(NOTE TO READERS: Today's post marks the first anniversary of the launch of Today in Pro Football History. For regular readers, thank you, I hope you have enjoyed it and will continue to do so. For newcomers, I encourage you to take a look at the archived material. Feedback and suggestions are always welcome - there is an e-mail link on my profile page. And now, back to the game...)
The Los Angeles Rams were off to a 2-4 start as they hosted the Detroit Lions (4-2) at Anaheim Stadium on October 24, 1993. The Rams had fallen on hard times since going 11-5 in 1989 and making it to the NFC Championship game. In the intervening three seasons they were a combined 14-34. Nine-year Head Coach John Robinson had been replaced by Chuck Knox in ’92 – it was a second stint in LA for the coach who had led the club to a 57-20-1 mark and five division titles from 1973-77. A 6-10 tally in 1992 had been considered progress.
Los Angeles added quality with first round draft choices DT Sean Gilbert in 1992 and RB Jerome Bettis in ’93. But while Gilbert was putting together a Pro Bowl season and Bettis had gained 187 yards in the previous two games, eighth-year veteran QB Jim Everett was still in a prolonged slump and had thrown 9 interceptions as opposed to 7 touchdowns.
The Lions, under Head Coach Wayne Fontes, relied most heavily on star RB Barry Sanders. With an improved defense under the guidance of defensive coordinator Hank Bullough, Detroit had held its opponents to 20 or fewer points in five of the six games thus far.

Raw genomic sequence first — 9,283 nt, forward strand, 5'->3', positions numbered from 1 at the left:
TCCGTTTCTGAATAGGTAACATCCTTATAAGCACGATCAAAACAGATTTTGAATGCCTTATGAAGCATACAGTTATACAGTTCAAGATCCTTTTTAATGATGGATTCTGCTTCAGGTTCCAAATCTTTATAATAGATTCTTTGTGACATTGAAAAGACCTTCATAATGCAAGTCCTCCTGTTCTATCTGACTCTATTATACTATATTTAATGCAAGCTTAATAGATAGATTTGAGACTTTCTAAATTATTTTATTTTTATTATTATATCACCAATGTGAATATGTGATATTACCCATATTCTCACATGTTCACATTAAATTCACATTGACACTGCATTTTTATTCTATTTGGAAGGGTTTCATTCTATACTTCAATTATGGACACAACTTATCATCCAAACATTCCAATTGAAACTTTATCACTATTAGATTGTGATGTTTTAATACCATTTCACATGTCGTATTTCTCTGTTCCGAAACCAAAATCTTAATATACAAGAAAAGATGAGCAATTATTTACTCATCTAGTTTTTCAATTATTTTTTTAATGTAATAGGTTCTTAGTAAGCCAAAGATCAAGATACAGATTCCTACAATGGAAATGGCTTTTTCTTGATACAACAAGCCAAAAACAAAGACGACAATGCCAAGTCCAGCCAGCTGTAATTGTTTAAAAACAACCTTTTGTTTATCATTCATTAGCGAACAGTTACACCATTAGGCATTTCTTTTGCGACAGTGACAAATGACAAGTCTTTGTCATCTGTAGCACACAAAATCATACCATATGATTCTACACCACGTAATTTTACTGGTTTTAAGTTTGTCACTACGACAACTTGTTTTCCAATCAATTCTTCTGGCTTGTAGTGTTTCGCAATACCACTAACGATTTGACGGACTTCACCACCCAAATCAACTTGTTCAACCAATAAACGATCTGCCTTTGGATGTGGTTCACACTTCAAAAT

The first quarter was scoreless. Detroit’s offense drove to the LA 28 yard line on its second possession, with QB Rodney Peete connecting with WR Herman Moore on passes that covered 15 and 18 yards, but Jason Hanson missed a 45-yard field goal attempt.
The Rams got a break in the second quarter when CB Todd Lyght intercepted a Peete pass at midfield. But a drive to the Detroit 23 ended with Everett being intercepted by CB Tim McKyer. In the last two minutes of the half, another Rams drive ended when Everett fumbled at the Detroit 44 and NT Lawrence Pete recovered for the Lions. Eight plays later, Hanson was successful on a 25-yard field goal attempt as time ran out and the Lions went into halftime with a 3-0 lead.
Bettis had run well for the Rams, gaining 85 yards on 16 carries, but Everett was a dismal two of nine for 12 yards passing. Sanders gained 50 yards on 15 attempts for the Lions.
The third quarter promised more futility for the Rams as they went three-and-out on their first possession, which ended with Everett being sacked. But following a 12-play drive by the Lions that resulted in another Hanson field goal, this time from 24 yards, Knox benched the ineffective veteran quarterback and replaced him with second-year backup T.J. Rubley (pictured at top).
Rubley had been selected by the Rams in the ninth round of the 1992 draft out of Tulsa. He had played well in the preseason but saw no action during his rookie year and was making his regular season NFL debut against the Lions.
In his first series, Rubley largely kept the ball on the ground, handing off to Bettis five times for 25 yards. He took off on a six-yard run himself and completed one of three passes before the Rams were forced to punt.